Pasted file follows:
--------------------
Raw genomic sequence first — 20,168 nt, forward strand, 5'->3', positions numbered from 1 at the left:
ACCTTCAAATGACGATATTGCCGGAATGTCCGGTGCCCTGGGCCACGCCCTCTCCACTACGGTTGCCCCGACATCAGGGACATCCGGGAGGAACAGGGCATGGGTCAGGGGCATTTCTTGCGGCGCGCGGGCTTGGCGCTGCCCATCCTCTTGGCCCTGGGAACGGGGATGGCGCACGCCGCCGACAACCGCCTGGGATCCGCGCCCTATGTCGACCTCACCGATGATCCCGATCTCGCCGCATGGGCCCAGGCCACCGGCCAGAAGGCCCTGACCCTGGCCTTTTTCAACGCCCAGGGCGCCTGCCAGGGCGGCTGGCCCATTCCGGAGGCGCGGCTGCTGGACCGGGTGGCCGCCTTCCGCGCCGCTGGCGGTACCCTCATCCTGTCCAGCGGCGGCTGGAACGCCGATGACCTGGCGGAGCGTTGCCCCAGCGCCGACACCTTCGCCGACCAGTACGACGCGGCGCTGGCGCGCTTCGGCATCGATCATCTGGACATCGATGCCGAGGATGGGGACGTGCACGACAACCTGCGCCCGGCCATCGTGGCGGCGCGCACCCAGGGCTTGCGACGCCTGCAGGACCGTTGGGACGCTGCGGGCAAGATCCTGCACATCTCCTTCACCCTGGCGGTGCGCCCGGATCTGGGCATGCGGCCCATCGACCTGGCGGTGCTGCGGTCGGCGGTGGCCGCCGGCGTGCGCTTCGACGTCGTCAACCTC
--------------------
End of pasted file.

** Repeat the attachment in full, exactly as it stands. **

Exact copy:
Raw genomic sequence first — 20,168 nt, forward strand, 5'->3', positions numbered from 1 at the left:
ACCTTCAAATGACGATATTGCCGGAATGTCCGGTGCCCTGGGCCACGCCCTCTCCACTACGGTTGCCCCGACATCAGGGACATCCGGGAGGAACAGGGCATGGGTCAGGGGCATTTCTTGCGGCGCGCGGGCTTGGCGCTGCCCATCCTCTTGGCCCTGGGAACGGGGATGGCGCACGCCGCCGACAACCGCCTGGGATCCGCGCCCTATGTCGACCTCACCGATGATCCCGATCTCGCCGCATGGGCCCAGGCCACCGGCCAGAAGGCCCTGACCCTGGCCTTTTTCAACGCCCAGGGCGCCTGCCAGGGCGGCTGGCCCATTCCGGAGGCGCGGCTGCTGGACCGGGTGGCCGCCTTCCGCGCCGCTGGCGGTACCCTCATCCTGTCCAGCGGCGGCTGGAACGCCGATGACCTGGCGGAGCGTTGCCCCAGCGCCGACACCTTCGCCGACCAGTACGACGCGGCGCTGGCGCGCTTCGGCATCGATCATCTGGACATCGATGCCGAGGATGGGGACGTGCACGACAACCTGCGCCCGGCCATCGTGGCGGCGCGCACCCAGGGCTTGCGACGCCTGCAGGACCGTTGGGACGCTGCGGGCAAGATCCTGCACATCTCCTTCACCCTGGCGGTGCGCCCGGATCTGGGCATGCGGCCCATCGACCTGGCGGTGCTGCGGTCGGCGGTGGCCGCCGGCGTGCGCTTCGACGTCGTCAACCTC